Panama Papers journalist killed by car bomb in Malta

A Maltese investigative journalist who had reported on key Maltese individuals’ links to offshore tax havens, as revealed in last year’s Panama Papers exposé, was killed on Monday when a bomb exploded in her car. 

The journalist, Daphne Caruana Galizia, 53, was killed shortly after she’d driven away from her home in the town of Mosta, when the bomb went off, media reports said, quoting the country’s prime minister, Joseph Muscat, who formally announced the attack in a statement on Monday evening.

No group or individual has yet come forward to claim responsibility for the attack.

Caruana Galizia was described in press reports as having been a popular figure in Maltese journalism circles, having written a regular column for The Malta Independent since 1996, in addition to a blog, called “Running Commentary”.

Muscat family mentioned

Among the Maltese individuals mentioned in the Panama Papers – and included in Caruana Galizia’s coverage of its contents – were the prime minister and his wife, the country’s energy minister and the government’s chief-of-staff, who, it was claimed, had offshore holdings in Panama to receive money from Azerbaijan.

The Muscats have consistently denied they had any companies in Panama.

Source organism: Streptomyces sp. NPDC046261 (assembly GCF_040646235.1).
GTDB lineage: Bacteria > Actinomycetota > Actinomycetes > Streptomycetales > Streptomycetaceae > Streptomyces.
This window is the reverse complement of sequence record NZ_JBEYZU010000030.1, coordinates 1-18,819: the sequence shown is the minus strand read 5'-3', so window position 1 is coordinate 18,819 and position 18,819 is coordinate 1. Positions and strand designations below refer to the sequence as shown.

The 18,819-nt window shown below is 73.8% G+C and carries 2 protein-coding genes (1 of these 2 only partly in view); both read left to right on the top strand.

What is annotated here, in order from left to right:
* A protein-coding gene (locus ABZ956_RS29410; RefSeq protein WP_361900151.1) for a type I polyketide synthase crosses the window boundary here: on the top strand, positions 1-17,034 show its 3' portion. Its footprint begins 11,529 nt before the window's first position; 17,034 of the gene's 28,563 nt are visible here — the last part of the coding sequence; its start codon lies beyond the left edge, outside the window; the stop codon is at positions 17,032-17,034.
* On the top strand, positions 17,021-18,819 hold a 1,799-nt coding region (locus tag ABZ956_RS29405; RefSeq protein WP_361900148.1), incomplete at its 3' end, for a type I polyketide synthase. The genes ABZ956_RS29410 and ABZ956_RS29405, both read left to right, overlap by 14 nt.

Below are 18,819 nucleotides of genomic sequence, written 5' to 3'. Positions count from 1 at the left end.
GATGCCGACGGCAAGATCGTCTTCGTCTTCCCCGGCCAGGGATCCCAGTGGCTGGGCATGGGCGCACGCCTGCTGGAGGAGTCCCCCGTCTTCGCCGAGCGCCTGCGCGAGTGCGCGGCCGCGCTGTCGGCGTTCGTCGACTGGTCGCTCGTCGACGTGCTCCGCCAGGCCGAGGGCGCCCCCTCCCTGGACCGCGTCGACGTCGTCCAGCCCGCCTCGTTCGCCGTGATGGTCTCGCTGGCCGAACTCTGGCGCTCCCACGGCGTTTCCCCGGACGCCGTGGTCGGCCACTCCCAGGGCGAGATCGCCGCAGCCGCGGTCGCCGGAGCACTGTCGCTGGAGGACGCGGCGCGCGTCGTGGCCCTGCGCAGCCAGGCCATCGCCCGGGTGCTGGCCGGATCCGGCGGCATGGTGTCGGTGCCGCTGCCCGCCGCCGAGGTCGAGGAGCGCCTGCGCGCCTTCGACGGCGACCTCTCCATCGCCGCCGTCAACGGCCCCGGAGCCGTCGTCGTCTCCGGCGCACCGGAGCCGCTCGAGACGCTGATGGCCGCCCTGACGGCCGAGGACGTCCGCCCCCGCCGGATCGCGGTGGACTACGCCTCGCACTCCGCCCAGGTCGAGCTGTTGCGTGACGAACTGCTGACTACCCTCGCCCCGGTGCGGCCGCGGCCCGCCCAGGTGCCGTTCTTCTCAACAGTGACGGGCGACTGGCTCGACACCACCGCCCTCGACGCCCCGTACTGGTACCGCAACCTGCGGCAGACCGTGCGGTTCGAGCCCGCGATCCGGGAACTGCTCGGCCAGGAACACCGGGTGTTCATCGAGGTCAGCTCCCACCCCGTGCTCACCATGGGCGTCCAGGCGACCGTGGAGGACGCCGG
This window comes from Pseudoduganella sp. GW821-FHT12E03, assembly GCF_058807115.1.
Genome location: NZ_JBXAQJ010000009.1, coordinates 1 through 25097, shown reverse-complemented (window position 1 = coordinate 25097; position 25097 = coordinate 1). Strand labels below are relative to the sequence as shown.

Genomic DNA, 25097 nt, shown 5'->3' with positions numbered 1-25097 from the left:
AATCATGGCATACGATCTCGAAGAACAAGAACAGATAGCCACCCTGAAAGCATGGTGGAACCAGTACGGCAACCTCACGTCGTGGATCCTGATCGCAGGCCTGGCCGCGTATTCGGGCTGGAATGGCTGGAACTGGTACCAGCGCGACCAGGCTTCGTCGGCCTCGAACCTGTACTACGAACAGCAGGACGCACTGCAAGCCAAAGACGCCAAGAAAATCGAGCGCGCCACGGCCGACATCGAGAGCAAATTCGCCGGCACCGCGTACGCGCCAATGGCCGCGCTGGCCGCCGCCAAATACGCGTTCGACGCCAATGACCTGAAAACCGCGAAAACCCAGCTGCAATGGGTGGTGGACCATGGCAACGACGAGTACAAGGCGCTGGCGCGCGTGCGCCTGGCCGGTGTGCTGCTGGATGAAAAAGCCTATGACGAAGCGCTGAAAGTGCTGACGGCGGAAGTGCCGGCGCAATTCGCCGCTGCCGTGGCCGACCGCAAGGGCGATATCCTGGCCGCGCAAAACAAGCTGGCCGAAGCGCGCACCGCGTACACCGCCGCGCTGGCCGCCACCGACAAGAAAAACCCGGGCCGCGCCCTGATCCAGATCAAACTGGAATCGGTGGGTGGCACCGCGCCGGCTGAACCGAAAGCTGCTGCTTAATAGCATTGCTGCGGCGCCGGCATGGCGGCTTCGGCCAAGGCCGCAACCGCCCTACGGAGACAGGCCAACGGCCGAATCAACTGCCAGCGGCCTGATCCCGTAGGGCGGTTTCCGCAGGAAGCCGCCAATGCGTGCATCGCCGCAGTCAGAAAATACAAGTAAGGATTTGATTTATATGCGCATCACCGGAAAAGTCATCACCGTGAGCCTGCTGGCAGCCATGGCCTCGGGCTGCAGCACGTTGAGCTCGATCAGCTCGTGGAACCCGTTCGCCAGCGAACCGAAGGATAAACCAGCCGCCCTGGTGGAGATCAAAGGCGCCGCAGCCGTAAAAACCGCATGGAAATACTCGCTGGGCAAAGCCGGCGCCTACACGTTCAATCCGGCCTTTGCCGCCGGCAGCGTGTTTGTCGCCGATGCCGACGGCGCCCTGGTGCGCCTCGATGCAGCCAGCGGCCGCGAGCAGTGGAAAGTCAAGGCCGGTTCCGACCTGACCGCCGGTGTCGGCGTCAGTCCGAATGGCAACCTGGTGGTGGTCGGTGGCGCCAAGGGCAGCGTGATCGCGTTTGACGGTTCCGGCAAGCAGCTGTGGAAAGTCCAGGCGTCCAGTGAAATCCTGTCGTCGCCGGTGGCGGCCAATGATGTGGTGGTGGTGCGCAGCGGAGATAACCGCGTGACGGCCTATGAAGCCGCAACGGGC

In a statement on the government’s website posted yesterday, Muscat described Caruana Galizia’s death as a “barbaric attack” that also amounted to an assault on freedom of expression. He said a government meeting on the budget, scheduled for that evening, would be postponed as a result of the news of the attack.

Though Caruana Galizia had been “one of my harshest critics, politically and personally, as she was for others too”, he insisted “every step necessary” would be taken “to ensure the guilty party is brought to justice”.

“This barbaric act… goes against civilisation and all dignity,” he added.

“Instructions have also been made to seek assistance from international security bodies during the investigation…

“I want to make it clear to everyone that I am everyone’s prime minister, and that the strength of our democracy emerges at times like these, where we must be prepared to defend the principles of each and every one of us. In this country, we have the Rule of Law, above all and everyone.

“In this moment of profound sentiment, I am appealing for national unity.  This is not the time to discuss the conduct of a person. Everyone has the right to write and say what they want in this country, and those who feel wronged are entitled to protection by the courts and no other remedy.

“I will not rest until justice is delivered in this case, as our country deserves justice.”

Also condemning the journalist’s killing was the International Consortium of Investigative Journalists (ICIJ), which had published the so-called Panama Papers in April 2016 after obtaining millions of pages of confidential documents from Panamanian law firm Mossack Fonseca. The murdered journalist’s son, Matthew Caruana Galizia, is an ICIJ developer and data journalist.

“ICIJ condemns violence against journalists and is deeply concerned about freedom of the press in Malta,” ICIJ director Gerard Ryle said.

“ICIJ calls upon the Maltese authorities to investigate the murder and bring the perpetrators to justice. ICIJ’s thoughts are with the Caruana Galizia family at this time.”

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